| From My Table |

From my table

A few months ago, I told you about my intro to sourdough land. Fast forward to today, and it’s still very much a part of my life. I’m at the stage where, when a friend sent me a link for specialty brown paper bags to gift the bread in, I bought them right away. Now I get a thrill from tucking one of my loaves inside, sticking on a “homemade” sticker, and gifting it.

A few weeks ago, I brought a loaf of bread over to a friend who’d just had a baby. I usually double the dough, so I had the other loaf at home. When I took a bite later, I realized my mistake immediately: I’d forgotten to put in the salt! This had never happened to me with sourdough before, and suffice it to say, I was pretty embarrassed.

So why am I choosing to share this story with thousands and thousands of people? Because obviously, these things happen, and they happen to everyone, and it’s far from the end of the world. We’re all human. No one thinks less of you for a cooking mistake.

For Chanukah this year, I had a mission to really highlight the dishes we make for our own families (as opposed to for parties), where mistakes are welcome. I can’t count how many times I’ve made mistakes and then either tried to salvage the food — or didn’t (looking at you, non-round cheese latkes). But with family, either way is fine. It’s either polished off, or it becomes a story. This week’s What’s Cooking features the home-style dishes that the Family First staff serves their families, where no one is keeping track of how pretty the food is, but rather of how much love you put into it. Enjoy!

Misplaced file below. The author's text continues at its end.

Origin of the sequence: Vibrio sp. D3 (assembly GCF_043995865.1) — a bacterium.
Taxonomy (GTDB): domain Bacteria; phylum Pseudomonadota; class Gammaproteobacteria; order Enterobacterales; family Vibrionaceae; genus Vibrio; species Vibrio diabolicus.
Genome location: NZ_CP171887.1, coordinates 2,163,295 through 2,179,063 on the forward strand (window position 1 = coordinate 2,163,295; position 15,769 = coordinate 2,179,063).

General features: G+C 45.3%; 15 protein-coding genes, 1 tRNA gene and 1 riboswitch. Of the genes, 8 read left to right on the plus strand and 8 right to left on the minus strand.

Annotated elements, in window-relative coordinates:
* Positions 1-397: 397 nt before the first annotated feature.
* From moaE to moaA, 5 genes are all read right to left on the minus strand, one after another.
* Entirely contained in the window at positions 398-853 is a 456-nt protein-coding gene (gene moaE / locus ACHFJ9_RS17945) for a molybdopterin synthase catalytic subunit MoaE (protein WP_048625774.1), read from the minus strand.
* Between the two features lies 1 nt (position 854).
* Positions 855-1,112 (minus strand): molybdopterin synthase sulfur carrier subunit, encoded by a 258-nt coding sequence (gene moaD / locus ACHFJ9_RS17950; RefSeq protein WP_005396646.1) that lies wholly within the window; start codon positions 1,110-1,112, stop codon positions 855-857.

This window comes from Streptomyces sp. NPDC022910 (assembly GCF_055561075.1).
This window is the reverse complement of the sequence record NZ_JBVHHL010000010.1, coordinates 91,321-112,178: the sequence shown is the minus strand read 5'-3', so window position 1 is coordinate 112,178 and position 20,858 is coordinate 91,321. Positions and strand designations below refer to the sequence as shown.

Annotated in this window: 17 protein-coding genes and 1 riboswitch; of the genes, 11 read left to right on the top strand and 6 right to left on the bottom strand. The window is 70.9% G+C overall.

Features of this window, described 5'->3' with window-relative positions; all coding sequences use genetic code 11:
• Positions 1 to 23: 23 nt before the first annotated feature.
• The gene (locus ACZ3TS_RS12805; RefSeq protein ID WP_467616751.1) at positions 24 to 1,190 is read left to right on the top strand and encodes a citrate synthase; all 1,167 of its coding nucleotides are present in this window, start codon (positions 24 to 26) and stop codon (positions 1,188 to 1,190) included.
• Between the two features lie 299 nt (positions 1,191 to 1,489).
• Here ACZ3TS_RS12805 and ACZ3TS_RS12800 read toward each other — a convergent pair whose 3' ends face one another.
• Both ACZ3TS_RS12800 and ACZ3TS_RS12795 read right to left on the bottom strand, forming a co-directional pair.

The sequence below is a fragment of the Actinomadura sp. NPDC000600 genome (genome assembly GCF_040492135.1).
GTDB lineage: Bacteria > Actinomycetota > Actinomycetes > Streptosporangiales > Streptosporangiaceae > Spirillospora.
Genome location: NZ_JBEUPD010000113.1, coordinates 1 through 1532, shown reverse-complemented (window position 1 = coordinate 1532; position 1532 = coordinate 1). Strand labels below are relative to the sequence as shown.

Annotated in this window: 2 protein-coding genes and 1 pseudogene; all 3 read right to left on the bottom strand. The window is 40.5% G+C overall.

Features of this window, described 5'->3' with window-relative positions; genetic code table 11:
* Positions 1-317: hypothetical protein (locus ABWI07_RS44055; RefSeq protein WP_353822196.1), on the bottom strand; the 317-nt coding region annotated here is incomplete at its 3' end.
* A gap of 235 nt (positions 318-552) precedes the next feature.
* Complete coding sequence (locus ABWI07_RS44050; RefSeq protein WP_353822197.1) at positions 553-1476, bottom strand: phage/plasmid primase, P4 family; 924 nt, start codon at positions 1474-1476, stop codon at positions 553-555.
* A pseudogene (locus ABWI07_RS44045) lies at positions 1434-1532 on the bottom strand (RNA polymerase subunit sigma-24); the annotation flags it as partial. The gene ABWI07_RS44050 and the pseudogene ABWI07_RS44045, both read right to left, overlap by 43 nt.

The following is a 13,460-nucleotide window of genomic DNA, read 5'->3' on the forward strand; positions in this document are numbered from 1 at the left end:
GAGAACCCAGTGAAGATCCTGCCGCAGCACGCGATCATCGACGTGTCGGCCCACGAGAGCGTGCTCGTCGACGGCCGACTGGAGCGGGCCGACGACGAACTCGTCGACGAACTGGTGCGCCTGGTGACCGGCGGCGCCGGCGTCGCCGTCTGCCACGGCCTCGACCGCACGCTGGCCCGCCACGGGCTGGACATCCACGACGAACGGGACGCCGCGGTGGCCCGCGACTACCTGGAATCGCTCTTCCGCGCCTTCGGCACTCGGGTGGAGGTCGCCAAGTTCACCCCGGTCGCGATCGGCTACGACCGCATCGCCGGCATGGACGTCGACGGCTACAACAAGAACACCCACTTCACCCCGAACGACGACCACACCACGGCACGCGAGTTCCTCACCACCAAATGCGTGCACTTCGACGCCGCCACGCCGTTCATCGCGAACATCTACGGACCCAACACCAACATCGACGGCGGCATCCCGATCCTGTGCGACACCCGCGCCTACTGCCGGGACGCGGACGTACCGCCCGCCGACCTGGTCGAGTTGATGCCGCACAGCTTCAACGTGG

Food Editor, Family Table
Editor in Chief, Kosher.com

Four Things about Doughnuts
1. The most common doughnut mistake is oil temperature. (Too hot is actually more commonly problematic than too cool.)

2. Don’t over-sweeten the dough. The glaze should make up for the lack of sweetness.

3. Let the doughnuts drip on a drying rack, not on a paper towel (which will make the doughnuts soggy!).

4. Use bread flour or high-gluten flour.

The Cutest Pickled Onions
I had my hands on some red onions in the grocery with the intention of making pickled onions. Then I noticed the pearl onions and thought they would be just the cutest. BTW, to peel pearl onions, chop the ends and place in boiling water for a minute. Then pop them out of the peel.

FYI: You can freeze doughnut dough. Just form into a doughnut shape first.

(Originally featured in Family Table, Issue 719)

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